Wednesday, 25 January 2012
Author: Irene Handl
Year of publication: 1965, Flamingo edition 1986
Back cover blurb: 'Strange and unforgettable... Highly original and oddly haunting'
French, feudal, fabulously rich and fiercely tribal, the Benoirs call themselves The Sioux. The latest addition to the tribe is Vincent Castleton, a genial, short-tempered Englishman, and now third husband to the elegant, autocratic Marguerite, still in her twenties and very much née Benoir. The impending arrival of Marguerite's son George is making Castleton very nervous.
When the boy does arrive, his trappings - servants, two Rolls Royces, a bodyguard - seem to confirm Castleton's worst fears. Yet far from being the spoilt brat he expected, George turns out to be an intoxicating, delightful child who quickly wins Castleton over and who must be protected from his mother. She is beginning to prove more than Castleton bargained for...
Reading reveals: Great British character actor Irene Handl, who can be found playing an assortment of landladies and grandmothers in such landmark films as I'm All Right, Jack, The Rebel, Morgan, A Suitable Case For Treatment and of course, TV's Metal Mickey, is possibly not the first person you would suspect of having written two works of slightly strange literary fiction, but nevertheless, in the mid-sixties, she did exactly that, winning over Daphne du Maurier and selling a few copies too. When reissued twenty years later, her novels also garnered praise from Fay Weldon, Doris Lessing and Margaret Drabble.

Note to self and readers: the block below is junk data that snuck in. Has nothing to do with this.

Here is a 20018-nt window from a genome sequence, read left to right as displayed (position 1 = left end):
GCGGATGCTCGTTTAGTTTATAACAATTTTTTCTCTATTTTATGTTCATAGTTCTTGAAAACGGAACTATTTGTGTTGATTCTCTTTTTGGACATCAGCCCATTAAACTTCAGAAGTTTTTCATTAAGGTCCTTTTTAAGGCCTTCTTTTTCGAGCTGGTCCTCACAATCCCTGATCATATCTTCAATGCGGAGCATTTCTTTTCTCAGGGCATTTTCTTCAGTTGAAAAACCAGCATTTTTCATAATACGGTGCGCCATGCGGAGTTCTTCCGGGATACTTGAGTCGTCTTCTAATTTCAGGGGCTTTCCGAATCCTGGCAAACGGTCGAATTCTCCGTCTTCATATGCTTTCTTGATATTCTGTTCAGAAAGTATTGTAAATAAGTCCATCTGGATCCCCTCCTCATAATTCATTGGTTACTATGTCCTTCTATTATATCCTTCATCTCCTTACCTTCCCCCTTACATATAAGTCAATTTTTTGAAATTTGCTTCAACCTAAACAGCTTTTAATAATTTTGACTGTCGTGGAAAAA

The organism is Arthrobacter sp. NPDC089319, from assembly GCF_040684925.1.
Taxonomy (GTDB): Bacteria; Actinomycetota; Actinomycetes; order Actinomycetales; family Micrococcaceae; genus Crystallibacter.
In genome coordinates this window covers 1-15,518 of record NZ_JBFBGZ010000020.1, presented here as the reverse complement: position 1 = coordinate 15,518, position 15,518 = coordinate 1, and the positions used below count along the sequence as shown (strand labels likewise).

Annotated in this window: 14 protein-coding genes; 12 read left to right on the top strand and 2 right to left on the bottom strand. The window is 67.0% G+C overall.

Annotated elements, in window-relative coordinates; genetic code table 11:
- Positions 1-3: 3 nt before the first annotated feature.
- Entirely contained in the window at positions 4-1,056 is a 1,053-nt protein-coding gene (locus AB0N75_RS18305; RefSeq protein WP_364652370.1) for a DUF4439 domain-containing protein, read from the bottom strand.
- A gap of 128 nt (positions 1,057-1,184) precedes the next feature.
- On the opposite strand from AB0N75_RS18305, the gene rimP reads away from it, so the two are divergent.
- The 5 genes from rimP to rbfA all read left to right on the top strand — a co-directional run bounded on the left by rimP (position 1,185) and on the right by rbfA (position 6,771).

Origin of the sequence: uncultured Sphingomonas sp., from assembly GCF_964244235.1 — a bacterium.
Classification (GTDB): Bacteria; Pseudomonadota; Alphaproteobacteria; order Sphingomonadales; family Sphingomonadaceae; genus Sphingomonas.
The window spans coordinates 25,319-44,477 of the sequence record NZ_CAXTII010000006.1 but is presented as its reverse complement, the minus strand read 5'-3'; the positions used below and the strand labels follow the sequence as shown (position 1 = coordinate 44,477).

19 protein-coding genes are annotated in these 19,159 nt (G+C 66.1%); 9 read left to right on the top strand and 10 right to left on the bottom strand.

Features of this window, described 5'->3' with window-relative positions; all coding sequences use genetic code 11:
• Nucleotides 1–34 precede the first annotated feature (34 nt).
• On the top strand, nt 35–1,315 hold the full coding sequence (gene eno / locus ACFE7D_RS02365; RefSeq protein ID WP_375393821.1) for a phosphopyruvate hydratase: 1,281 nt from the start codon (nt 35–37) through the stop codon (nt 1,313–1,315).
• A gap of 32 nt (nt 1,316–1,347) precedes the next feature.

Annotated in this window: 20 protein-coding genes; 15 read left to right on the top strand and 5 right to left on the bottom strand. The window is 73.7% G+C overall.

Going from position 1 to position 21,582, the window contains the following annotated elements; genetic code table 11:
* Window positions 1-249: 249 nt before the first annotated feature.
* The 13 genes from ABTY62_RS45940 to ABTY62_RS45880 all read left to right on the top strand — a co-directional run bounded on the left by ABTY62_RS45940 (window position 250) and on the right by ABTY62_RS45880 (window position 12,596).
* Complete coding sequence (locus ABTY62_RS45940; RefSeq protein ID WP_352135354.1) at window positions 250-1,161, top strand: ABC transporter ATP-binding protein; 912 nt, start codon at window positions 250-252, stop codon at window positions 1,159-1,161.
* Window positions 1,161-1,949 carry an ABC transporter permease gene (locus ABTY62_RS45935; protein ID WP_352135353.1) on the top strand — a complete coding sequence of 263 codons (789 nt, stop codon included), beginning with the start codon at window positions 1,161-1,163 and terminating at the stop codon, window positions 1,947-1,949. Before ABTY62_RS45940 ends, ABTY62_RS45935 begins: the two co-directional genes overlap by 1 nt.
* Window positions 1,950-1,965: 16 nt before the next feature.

Although The Sioux is quite original, and cleverly shows how acts of abuse can be concealed under a facade of rationality, it suffers from a play-like quality with characters wandering on and off-set that gets unpleasantly claustrophobic after a while, and there's no sense that they actually are in New Orleans like they are meant to be. That, coupled with the plot's dogged determination not to ever move forward to any significant degree makes me doubt that this book is going to rise from the grave again in a hurry. Still, a great curio that's worth a look.
Random paragraph: 'O, no, they were not chouchou at all. "They are serpents, papa." The Dauphin says that every spring his brothers-in-law, the Davis boys, were severely discommoded by a huge writhing mass of water-moccasins monopolising their swim-hole. "It wasn't anything you could do about it. They were in love, those serpents." The Dauphin adds simply: "C'était comme ça à Shiloh."'